Invented by Freddy Zinger, Omrix Biopharmaceuticals SA

The market for devices to apply one or more fluids has seen significant growth in recent years. These devices, commonly known as fluid applicators, are used in a wide range of industries including healthcare, automotive, construction, and manufacturing. They are designed to efficiently and accurately apply liquids, such as adhesives, lubricants, paints, and coatings, onto various surfaces.

One of the key drivers of this market is the increasing demand for automation and precision in fluid application processes. As industries strive for higher efficiency and productivity, the need for devices that can apply fluids in a controlled manner becomes crucial. These devices ensure consistent and uniform application, reducing wastage and improving overall quality.

In the healthcare sector, fluid applicators play a vital role in medical procedures and treatments. They are used to apply medications, disinfectants, and other fluids during surgeries, wound care, and various diagnostic tests. With the growing emphasis on infection control and patient safety, the demand for advanced fluid applicators with features like adjustable flow rates and sterile disposable components is on the rise.

The automotive industry is another major consumer of fluid applicators. These devices are used in the assembly line for applying adhesives, sealants, and coatings to components and parts. With the increasing complexity of vehicle designs and the need for lightweight materials, the demand for precise and efficient fluid application has surged. Manufacturers are investing in advanced applicators that can handle different viscosities and provide accurate dispensing, ensuring strong bonds and high-quality finishes.

In the construction industry, fluid applicators are used for various purposes, including waterproofing, sealing, and surface coatings. These devices enable contractors to apply fluids in hard-to-reach areas and ensure even coverage, enhancing the durability and longevity of structures. With the growing focus on sustainable construction practices, there is a rising demand for applicators that can handle eco-friendly materials and minimize waste.

The manufacturing sector also relies heavily on fluid applicators for processes such as painting, coating, and lubrication. These devices are used in industries ranging from electronics and appliances to furniture and aerospace. As manufacturers strive for improved product aesthetics and performance, the demand for precise and efficient fluid application systems continues to grow.

In terms of market trends, there is a shift towards the development of smart fluid applicators. These devices are equipped with sensors, actuators, and control systems that enable real-time monitoring and adjustment of fluid flow and pressure. This not only improves accuracy and efficiency but also allows for data collection and analysis, leading to process optimization and cost savings.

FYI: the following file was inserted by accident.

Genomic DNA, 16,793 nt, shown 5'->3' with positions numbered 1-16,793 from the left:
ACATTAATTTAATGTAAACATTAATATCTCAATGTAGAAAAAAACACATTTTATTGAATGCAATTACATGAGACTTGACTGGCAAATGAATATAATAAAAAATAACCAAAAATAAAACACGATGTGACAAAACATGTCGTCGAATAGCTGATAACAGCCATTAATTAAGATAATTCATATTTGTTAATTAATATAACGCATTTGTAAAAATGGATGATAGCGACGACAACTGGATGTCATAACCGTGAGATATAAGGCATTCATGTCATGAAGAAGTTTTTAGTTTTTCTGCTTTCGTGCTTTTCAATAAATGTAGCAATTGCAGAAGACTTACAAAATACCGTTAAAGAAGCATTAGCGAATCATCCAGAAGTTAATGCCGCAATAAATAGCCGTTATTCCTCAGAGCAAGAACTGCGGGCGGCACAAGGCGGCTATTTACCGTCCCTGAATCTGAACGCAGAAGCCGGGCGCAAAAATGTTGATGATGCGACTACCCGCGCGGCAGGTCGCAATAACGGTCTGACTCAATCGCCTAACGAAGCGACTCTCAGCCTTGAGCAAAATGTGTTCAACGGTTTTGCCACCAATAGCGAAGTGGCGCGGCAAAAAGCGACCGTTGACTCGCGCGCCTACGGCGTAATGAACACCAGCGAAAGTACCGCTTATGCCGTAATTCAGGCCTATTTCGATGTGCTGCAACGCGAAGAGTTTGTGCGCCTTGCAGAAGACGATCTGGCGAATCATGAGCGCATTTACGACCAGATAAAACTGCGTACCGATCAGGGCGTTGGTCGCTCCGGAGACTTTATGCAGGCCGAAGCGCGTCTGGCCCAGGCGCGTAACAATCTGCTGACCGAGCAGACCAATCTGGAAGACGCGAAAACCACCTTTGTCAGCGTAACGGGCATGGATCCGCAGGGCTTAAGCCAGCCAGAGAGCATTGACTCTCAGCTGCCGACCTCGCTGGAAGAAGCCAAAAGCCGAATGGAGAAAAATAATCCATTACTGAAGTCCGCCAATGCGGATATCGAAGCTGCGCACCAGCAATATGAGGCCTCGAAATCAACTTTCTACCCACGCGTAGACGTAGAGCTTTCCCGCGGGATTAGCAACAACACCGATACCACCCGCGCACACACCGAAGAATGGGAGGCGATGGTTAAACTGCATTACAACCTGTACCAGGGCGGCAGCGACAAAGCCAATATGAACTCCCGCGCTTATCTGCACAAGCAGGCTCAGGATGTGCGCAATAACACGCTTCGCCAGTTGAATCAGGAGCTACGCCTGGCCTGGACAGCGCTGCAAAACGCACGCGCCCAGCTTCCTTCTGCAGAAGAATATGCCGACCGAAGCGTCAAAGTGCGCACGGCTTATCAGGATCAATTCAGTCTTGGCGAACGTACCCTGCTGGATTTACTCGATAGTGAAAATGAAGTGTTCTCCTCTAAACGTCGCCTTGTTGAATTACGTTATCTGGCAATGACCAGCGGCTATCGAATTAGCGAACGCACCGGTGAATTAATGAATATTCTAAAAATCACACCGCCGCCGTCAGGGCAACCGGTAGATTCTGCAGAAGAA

Furthermore, there is a growing focus on sustainability and environmental impact in the fluid applicator market. Manufacturers are developing eco-friendly alternatives to traditional fluids, such as water-based paints and biodegradable adhesives. Additionally, efforts are being made to reduce waste generation through improved applicator designs and recycling initiatives.

Overall, the market for devices to apply one or more fluids is thriving due to the increasing demand for automation, precision, and sustainability across various industries. As technology continues to advance, we can expect further innovations in fluid applicators, leading to enhanced efficiency, reduced waste, and improved product quality.

The Omrix Biopharmaceuticals SA invention works as follows

The device to apply one or more fluids, especially a multi-component liquid, such as dental adhesives or medical tissue, consists of a headpiece (9) with channels (25 to 28, for each fluid) extending from the inlet side to the connection site of the piece (9). The tubular body (10) has an inlet facing the connection site on the head piece (9), and an outlet facing away from it. The tubular wall (10) of the tubular (10) body is configured, at least in section, such that it is plastically deformable and particularly bendable.

Background for Device to apply one or more fluids

The application devices mentioned above, are for example known from U.S. Patent No. No. No. These known application devices feed the components from the syringes through channels and discharge them at the device’s discharge site. In certain known application devices these channels extend from a headpiece at the side facing away the syringe body, where a multi lumen tube has been connected. The tube is located at the connection site of the syringe body, towards which the channels (closely adjacent to them) lead. These channels, in turn, begin from the inlet of the syringe bodies facing away from this connection site. On this inlet-side are also the connection devices (cones), which connect the syringe body.

In the application device described in EP 0 315 22 B1, the headpiece is connected to a catheter with four lumens. The catheter has four lumens. Two are used to transport the components of tissue adhesive while the third is for a medical gases. The fourth lumen is filled with a plastically deformable metal wire (shaping cable). Manually bending the tube with multiple lumens simplifies the application of adhesive to certain locations, especially those that are difficult to reach. Metal wires are resistant to axial forces. There is a risk that the tube will not yield immediately if the wire of the shaping tool hits an obstruction in the axial direction. There is also the risk of blocking one of several lumina in the catheter if the metal is bent too much or with an inadequate bending radius.

No. No. No. The application of adhesive to difficult-to-reach sites can be made easier by manually bending the sleeve. The channels that extend through the tube (metal cannulas enclosing the sleeve), are only conditionally pliable when the tubular is hit by an obstacle.